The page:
Updated on Sept. 18 at 2:15 p.m. ET

At the beginning of the coronavirus pandemic, there were lots of stories about scrappy manufacturers promising to revamp their factories to start making personal protective equipment in the U.S.

Back in the spring, fuel-cell maker Adaptive Energy retooled part of its factory in Ann Arbor, Mich., to make plastic face shields. Now, 100,000 finished shields are piling up in cardboard boxes on the factory floor — unsold.

As explosive allegations were coming to light about immigrant women who say they've been subjected to unwanted hysterectomies and other gynecological procedures, one of those detainees was put on a plane back to her home country.

Pauline Binam was nearly deported Wednesday by U.S. Immigration and Customs Enforcement to Cameroon, a country she left when she was 2 years old. Binam, now 30, was on the tarmac when members of Congress say they intervened.

As the nation grapples with questions of racial justice, Americans are increasingly polarized, according to a new poll, with Republicans far less likely to support protests sparked by the police shooting of Jacob Blake than previous demonstrations.

More Americans support than oppose recent protests after the shooting in Kenosha, Wis., according to the poll by the research firm Ipsos, provided exclusively to NPR.

It was late at night when two teenage cousins from Honduras arrived in a hotel parking lot somewhere in the U.S., escorted by armed men in civilian clothes.

The young men crossed the border illegally into Texas last month and turned themselves in to the Border Patrol. After spending the night in detention, they say they were loaded into a van by the men who were not in uniforms and driven three hours to the hotel.

At the height of summer, temperatures climb to nearly 100 degrees most days in Pharr, a small city in South Texas. Nonetheless, nurse practitioner Oralia Martinez and her staff have set up a temporary exam room outside her small clinic.

This is their way of preserving masks and other personal protective equipment as they treat COVID-19 patients in the Rio Grande Valley, where infections are spiking. While Martinez and her colleagues sweat in full gear outside, the staffers and other patients inside the clinic aren't exposed and don't need as much PPE.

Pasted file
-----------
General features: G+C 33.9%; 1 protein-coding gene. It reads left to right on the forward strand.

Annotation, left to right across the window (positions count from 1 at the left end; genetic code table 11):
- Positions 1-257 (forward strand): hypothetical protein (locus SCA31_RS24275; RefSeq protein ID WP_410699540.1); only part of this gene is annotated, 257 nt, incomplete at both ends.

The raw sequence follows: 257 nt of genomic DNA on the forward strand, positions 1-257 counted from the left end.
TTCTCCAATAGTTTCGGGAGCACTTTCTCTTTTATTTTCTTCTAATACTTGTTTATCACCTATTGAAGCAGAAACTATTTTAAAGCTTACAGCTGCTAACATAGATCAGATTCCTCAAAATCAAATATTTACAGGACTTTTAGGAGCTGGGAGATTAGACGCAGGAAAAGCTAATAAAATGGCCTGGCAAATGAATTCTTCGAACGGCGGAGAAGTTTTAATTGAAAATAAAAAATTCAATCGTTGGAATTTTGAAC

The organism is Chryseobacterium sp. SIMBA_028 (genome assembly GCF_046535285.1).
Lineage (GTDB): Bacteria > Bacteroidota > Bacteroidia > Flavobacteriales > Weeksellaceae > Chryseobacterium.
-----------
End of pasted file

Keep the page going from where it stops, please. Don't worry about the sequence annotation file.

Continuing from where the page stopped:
When a Salvadoran woman grabbed her 4-year-old daughter and fled their home country in February, the coronavirus wasn't yet a global pandemic.

By the time they reached the U.S.-Mexico border a month later, that had changed. She crossed the Rio Grande, planning to ask for asylum. But Border Patrol agents took her and her daughter right back to Mexico, despite her pleas.

Most Americans support Trump administration efforts to stop immigrants from coming to the United States as long as it's done in the name of slowing the spread of the coronavirus, according to a new NPR/Ipsos poll.

But Trump's anti-immigration rhetoric during the pandemic has done little to budge public opinion on other immigration policies, the poll found. Most of Trump's policies, including his border wall, remain unpopular except among Republicans.

A federal court has ordered the Trump administration to begin accepting new applications to the Deferred Action for Childhood Arrivals program, which protects young immigrants brought to the country illegally as children from deportation.

Two crises collided this spring in Michigan. The state was already under a coronavirus lockdown when a catastrophic storm hit and a pair of dams failed, flooding the city of Midland.

The local hospital, MidMichigan Medical Center — Midland, hired a disaster recovery company to clean up the mess, including a water-logged basement and morgue. More than 100 workers — many of them recent immigrants — were brought from as far away as Texas and Florida. Bellaliz Gonzalez was one of them.